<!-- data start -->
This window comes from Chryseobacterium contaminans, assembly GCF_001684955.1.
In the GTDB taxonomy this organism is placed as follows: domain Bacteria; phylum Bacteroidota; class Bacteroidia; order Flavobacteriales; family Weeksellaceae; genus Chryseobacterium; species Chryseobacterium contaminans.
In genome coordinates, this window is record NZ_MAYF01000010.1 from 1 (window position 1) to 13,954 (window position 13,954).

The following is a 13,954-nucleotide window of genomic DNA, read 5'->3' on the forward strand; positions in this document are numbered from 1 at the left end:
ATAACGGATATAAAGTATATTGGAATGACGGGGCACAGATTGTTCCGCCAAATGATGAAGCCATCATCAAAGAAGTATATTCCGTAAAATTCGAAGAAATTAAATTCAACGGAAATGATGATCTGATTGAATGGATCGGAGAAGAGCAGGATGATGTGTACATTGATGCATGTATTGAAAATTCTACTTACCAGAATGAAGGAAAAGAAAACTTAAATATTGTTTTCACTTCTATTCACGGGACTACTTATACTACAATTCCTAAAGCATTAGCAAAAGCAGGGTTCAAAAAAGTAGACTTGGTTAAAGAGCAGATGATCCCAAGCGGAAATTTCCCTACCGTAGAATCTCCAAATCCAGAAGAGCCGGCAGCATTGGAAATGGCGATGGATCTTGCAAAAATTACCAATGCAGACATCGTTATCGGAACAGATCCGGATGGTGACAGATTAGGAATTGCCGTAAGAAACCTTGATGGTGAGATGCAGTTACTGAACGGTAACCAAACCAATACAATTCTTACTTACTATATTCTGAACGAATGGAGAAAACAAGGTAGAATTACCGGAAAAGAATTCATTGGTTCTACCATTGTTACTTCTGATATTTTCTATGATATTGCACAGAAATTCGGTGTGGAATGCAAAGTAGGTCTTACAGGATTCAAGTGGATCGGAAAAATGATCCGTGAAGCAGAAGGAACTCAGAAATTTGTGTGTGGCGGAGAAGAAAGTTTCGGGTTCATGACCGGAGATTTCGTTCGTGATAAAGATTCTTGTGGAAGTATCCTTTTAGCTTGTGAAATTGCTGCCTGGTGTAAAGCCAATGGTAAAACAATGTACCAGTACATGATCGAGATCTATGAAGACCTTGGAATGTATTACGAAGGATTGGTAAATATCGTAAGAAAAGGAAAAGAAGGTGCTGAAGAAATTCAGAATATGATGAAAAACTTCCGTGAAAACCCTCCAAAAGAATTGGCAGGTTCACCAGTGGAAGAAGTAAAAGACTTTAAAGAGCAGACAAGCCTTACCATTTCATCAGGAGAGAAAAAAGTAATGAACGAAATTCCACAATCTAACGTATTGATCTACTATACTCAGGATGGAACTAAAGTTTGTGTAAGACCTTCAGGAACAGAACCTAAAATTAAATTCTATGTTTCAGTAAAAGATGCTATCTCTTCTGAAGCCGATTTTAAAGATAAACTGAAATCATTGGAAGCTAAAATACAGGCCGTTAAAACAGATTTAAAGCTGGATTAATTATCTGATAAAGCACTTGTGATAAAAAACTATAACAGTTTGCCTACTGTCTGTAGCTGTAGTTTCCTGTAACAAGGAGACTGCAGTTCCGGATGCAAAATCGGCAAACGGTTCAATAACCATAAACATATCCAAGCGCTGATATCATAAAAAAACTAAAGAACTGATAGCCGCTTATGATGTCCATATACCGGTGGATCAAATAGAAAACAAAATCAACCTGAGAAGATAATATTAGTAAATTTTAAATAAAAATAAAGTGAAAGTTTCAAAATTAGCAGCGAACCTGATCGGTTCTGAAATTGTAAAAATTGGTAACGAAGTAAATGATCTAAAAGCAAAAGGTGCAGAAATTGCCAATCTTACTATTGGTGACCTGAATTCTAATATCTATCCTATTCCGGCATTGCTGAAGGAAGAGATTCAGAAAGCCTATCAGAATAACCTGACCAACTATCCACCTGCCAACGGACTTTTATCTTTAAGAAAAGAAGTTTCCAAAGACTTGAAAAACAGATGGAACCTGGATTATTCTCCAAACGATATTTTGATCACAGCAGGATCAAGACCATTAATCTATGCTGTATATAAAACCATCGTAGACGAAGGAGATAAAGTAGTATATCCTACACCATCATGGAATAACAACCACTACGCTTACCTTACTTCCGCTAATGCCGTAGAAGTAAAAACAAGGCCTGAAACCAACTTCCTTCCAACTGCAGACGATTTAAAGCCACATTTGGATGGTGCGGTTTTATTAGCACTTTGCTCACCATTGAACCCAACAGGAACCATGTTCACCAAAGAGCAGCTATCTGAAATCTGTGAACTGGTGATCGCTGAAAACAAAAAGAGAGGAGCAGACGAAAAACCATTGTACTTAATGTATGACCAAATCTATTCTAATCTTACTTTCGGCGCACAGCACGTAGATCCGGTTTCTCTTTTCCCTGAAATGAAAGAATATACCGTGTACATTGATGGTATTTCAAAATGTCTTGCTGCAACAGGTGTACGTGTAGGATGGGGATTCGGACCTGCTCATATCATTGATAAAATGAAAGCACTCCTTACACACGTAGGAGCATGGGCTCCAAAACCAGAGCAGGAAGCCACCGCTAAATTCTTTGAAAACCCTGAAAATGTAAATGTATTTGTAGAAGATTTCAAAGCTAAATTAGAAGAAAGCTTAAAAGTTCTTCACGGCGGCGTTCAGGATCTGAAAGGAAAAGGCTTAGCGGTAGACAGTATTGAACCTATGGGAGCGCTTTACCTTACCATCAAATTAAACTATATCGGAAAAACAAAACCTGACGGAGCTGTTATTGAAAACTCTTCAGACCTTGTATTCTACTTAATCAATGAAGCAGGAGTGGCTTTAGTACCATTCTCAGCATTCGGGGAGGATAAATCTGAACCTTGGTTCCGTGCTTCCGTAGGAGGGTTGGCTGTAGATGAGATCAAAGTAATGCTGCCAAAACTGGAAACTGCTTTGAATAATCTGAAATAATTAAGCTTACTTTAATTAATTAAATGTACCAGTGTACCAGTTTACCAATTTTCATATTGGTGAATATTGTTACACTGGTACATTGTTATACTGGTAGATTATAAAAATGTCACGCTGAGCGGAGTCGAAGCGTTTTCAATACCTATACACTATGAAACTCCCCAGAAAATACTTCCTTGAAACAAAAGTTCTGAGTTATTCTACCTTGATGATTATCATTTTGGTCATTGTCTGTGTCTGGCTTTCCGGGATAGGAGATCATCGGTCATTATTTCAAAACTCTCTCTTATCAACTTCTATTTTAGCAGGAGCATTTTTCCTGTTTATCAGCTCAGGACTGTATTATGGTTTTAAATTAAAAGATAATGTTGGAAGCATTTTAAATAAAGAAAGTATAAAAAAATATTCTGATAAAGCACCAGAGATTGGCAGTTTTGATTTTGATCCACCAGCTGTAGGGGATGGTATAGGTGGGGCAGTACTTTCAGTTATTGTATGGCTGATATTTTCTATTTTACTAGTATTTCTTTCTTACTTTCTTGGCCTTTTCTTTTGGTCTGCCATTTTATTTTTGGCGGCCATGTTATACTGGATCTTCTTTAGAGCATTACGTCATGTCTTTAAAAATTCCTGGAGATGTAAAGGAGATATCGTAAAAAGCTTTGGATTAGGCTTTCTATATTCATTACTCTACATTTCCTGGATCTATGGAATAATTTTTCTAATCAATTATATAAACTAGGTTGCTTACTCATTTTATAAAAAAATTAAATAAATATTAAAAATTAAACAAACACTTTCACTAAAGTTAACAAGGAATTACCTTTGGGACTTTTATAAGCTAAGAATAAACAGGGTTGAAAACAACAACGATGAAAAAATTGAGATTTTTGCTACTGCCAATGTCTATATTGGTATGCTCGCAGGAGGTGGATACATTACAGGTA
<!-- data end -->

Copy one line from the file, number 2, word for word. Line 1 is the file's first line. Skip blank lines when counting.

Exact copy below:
In the GTDB taxonomy this organism is placed as follows: domain Bacteria; phylum Bacteroidota; class Bacteroidia; order Flavobacteriales; family Weeksellaceae; genus Chryseobacterium; species Chryseobacterium contaminans.